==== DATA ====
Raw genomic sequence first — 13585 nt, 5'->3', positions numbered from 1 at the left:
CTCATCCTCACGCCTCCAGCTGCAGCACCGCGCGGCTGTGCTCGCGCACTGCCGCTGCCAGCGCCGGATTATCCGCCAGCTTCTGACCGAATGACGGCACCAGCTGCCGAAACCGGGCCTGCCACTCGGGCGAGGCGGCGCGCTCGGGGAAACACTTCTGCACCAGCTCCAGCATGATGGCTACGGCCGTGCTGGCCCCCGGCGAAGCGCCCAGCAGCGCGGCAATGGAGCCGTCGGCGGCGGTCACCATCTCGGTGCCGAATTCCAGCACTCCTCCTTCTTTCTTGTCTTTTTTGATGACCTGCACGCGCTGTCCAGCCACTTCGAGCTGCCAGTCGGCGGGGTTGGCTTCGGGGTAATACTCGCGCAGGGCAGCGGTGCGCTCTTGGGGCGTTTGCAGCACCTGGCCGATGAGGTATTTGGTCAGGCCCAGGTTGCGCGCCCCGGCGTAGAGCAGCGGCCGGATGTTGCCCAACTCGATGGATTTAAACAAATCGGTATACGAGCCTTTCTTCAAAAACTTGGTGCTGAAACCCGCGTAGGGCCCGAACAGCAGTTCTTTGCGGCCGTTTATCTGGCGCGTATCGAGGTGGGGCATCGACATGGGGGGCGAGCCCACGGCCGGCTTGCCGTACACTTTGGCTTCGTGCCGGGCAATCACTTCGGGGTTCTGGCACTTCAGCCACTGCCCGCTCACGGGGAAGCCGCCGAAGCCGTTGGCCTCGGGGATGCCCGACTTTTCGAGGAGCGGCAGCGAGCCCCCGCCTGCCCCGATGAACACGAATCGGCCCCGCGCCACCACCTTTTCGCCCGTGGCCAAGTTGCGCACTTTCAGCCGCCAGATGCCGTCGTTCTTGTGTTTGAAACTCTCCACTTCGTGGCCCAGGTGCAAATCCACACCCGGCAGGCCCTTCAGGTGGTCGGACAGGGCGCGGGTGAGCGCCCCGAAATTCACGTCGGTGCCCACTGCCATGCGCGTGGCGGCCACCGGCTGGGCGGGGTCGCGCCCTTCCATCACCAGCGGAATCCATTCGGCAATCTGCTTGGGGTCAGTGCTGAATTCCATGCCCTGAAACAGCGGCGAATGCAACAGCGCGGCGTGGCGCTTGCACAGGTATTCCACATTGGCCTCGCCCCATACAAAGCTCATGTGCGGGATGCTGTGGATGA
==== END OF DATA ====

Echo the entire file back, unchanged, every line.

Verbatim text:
Raw genomic sequence first — 13585 nt, 5'->3', positions numbered from 1 at the left:
CTCATCCTCACGCCTCCAGCTGCAGCACCGCGCGGCTGTGCTCGCGCACTGCCGCTGCCAGCGCCGGATTATCCGCCAGCTTCTGACCGAATGACGGCACCAGCTGCCGAAACCGGGCCTGCCACTCGGGCGAGGCGGCGCGCTCGGGGAAACACTTCTGCACCAGCTCCAGCATGATGGCTACGGCCGTGCTGGCCCCCGGCGAAGCGCCCAGCAGCGCGGCAATGGAGCCGTCGGCGGCGGTCACCATCTCGGTGCCGAATTCCAGCACTCCTCCTTCTTTCTTGTCTTTTTTGATGACCTGCACGCGCTGTCCAGCCACTTCGAGCTGCCAGTCGGCGGGGTTGGCTTCGGGGTAATACTCGCGCAGGGCAGCGGTGCGCTCTTGGGGCGTTTGCAGCACCTGGCCGATGAGGTATTTGGTCAGGCCCAGGTTGCGCGCCCCGGCGTAGAGCAGCGGCCGGATGTTGCCCAACTCGATGGATTTAAACAAATCGGTATACGAGCCTTTCTTCAAAAACTTGGTGCTGAAACCCGCGTAGGGCCCGAACAGCAGTTCTTTGCGGCCGTTTATCTGGCGCGTATCGAGGTGGGGCATCGACATGGGGGGCGAGCCCACGGCCGGCTTGCCGTACACTTTGGCTTCGTGCCGGGCAATCACTTCGGGGTTCTGGCACTTCAGCCACTGCCCGCTCACGGGGAAGCCGCCGAAGCCGTTGGCCTCGGGGATGCCCGACTTTTCGAGGAGCGGCAGCGAGCCCCCGCCTGCCCCGATGAACACGAATCGGCCCCGCGCCACCACCTTTTCGCCCGTGGCCAAGTTGCGCACTTTCAGCCGCCAGATGCCGTCGTTCTTGTGTTTGAAACTCTCCACTTCGTGGCCCAGGTGCAAATCCACACCCGGCAGGCCCTTCAGGTGGTCGGACAGGGCGCGGGTGAGCGCCCCGAAATTCACGTCGGTGCCCACTGCCATGCGCGTGGCGGCCACCGGCTGGGCGGGGTCGCGCCCTTCCATCACCAGCGGAATCCATTCGGCAATCTGCTTGGGGTCAGTGCTGAATTCCATGCCCTGAAACAGCGGCGAATGCAACAGCGCGGCGTGGCGCTTGCACAGGTATTCCACATTGGCCTCGCCCCATACAAAGCTCATGTGCGGGATGCTGTGGATGA